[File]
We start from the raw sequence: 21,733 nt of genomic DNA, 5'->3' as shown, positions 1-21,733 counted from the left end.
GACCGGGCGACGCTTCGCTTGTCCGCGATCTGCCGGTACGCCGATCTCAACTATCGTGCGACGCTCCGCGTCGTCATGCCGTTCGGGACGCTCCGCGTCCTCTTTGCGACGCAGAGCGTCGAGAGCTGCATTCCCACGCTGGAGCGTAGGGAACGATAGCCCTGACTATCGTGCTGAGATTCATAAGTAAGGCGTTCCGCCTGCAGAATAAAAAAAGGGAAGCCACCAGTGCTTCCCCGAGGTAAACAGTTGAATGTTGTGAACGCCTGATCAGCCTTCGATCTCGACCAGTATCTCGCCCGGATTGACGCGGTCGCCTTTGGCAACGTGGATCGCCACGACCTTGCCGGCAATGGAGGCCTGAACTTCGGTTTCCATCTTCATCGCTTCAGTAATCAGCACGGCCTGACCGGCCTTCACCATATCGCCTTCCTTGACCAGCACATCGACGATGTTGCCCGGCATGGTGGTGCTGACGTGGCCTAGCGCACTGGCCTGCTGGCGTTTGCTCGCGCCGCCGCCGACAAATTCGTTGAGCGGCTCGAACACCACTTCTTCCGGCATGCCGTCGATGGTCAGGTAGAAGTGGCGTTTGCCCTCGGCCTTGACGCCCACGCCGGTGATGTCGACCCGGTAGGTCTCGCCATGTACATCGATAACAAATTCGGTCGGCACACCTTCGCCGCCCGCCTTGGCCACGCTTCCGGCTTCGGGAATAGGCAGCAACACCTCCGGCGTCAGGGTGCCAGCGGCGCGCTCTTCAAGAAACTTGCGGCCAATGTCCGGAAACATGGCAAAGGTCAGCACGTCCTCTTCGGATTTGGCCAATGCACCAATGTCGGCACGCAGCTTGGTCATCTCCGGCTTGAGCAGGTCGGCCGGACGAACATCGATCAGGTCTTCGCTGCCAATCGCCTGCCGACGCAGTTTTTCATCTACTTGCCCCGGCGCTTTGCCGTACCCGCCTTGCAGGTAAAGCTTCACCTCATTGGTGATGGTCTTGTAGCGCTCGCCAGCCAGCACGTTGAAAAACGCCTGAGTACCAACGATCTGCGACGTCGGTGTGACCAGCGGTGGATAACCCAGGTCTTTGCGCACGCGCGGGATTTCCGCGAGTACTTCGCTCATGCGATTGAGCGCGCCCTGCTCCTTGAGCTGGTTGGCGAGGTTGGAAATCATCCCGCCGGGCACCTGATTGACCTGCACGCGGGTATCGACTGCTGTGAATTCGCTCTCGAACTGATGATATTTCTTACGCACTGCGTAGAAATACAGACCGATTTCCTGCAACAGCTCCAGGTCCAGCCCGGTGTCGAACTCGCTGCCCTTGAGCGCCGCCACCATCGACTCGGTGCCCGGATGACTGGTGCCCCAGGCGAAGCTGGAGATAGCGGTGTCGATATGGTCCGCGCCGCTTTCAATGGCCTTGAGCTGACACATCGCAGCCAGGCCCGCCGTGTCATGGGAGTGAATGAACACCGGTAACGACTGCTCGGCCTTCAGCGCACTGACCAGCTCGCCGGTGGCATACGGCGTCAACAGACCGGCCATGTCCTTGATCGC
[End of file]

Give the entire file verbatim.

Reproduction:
We start from the raw sequence: 21,733 nt of genomic DNA, 5'->3' as shown, positions 1-21,733 counted from the left end.
GACCGGGCGACGCTTCGCTTGTCCGCGATCTGCCGGTACGCCGATCTCAACTATCGTGCGACGCTCCGCGTCGTCATGCCGTTCGGGACGCTCCGCGTCCTCTTTGCGACGCAGAGCGTCGAGAGCTGCATTCCCACGCTGGAGCGTAGGGAACGATAGCCCTGACTATCGTGCTGAGATTCATAAGTAAGGCGTTCCGCCTGCAGAATAAAAAAAGGGAAGCCACCAGTGCTTCCCCGAGGTAAACAGTTGAATGTTGTGAACGCCTGATCAGCCTTCGATCTCGACCAGTATCTCGCCCGGATTGACGCGGTCGCCTTTGGCAACGTGGATCGCCACGACCTTGCCGGCAATGGAGGCCTGAACTTCGGTTTCCATCTTCATCGCTTCAGTAATCAGCACGGCCTGACCGGCCTTCACCATATCGCCTTCCTTGACCAGCACATCGACGATGTTGCCCGGCATGGTGGTGCTGACGTGGCCTAGCGCACTGGCCTGCTGGCGTTTGCTCGCGCCGCCGCCGACAAATTCGTTGAGCGGCTCGAACACCACTTCTTCCGGCATGCCGTCGATGGTCAGGTAGAAGTGGCGTTTGCCCTCGGCCTTGACGCCCACGCCGGTGATGTCGACCCGGTAGGTCTCGCCATGTACATCGATAACAAATTCGGTCGGCACACCTTCGCCGCCCGCCTTGGCCACGCTTCCGGCTTCGGGAATAGGCAGCAACACCTCCGGCGTCAGGGTGCCAGCGGCGCGCTCTTCAAGAAACTTGCGGCCAATGTCCGGAAACATGGCAAAGGTCAGCACGTCCTCTTCGGATTTGGCCAATGCACCAATGTCGGCACGCAGCTTGGTCATCTCCGGCTTGAGCAGGTCGGCCGGACGAACATCGATCAGGTCTTCGCTGCCAATCGCCTGCCGACGCAGTTTTTCATCTACTTGCCCCGGCGCTTTGCCGTACCCGCCTTGCAGGTAAAGCTTCACCTCATTGGTGATGGTCTTGTAGCGCTCGCCAGCCAGCACGTTGAAAAACGCCTGAGTACCAACGATCTGCGACGTCGGTGTGACCAGCGGTGGATAACCCAGGTCTTTGCGCACGCGCGGGATTTCCGCGAGTACTTCGCTCATGCGATTGAGCGCGCCCTGCTCCTTGAGCTGGTTGGCGAGGTTGGAAATCATCCCGCCGGGCACCTGATTGACCTGCACGCGGGTATCGACTGCTGTGAATTCGCTCTCGAACTGATGATATTTCTTACGCACTGCGTAGAAATACAGACCGATTTCCTGCAACAGCTCCAGGTCCAGCCCGGTGTCGAACTCGCTGCCCTTGAGCGCCGCCACCATCGACTCGGTGCCCGGATGACTGGTGCCCCAGGCGAAGCTGGAGATAGCGGTGTCGATATGGTCCGCGCCGCTTTCAATGGCCTTGAGCTGACACATCGCAGCCAGGCCCGCCGTGTCATGGGAGTGAATGAACACCGGTAACGACTGCTCGGCCTTCAGCGCACTGACCAGCTCGCCGGTGGCATACGGCGTCAACAGACCGGCCATGTCCTTGATCGC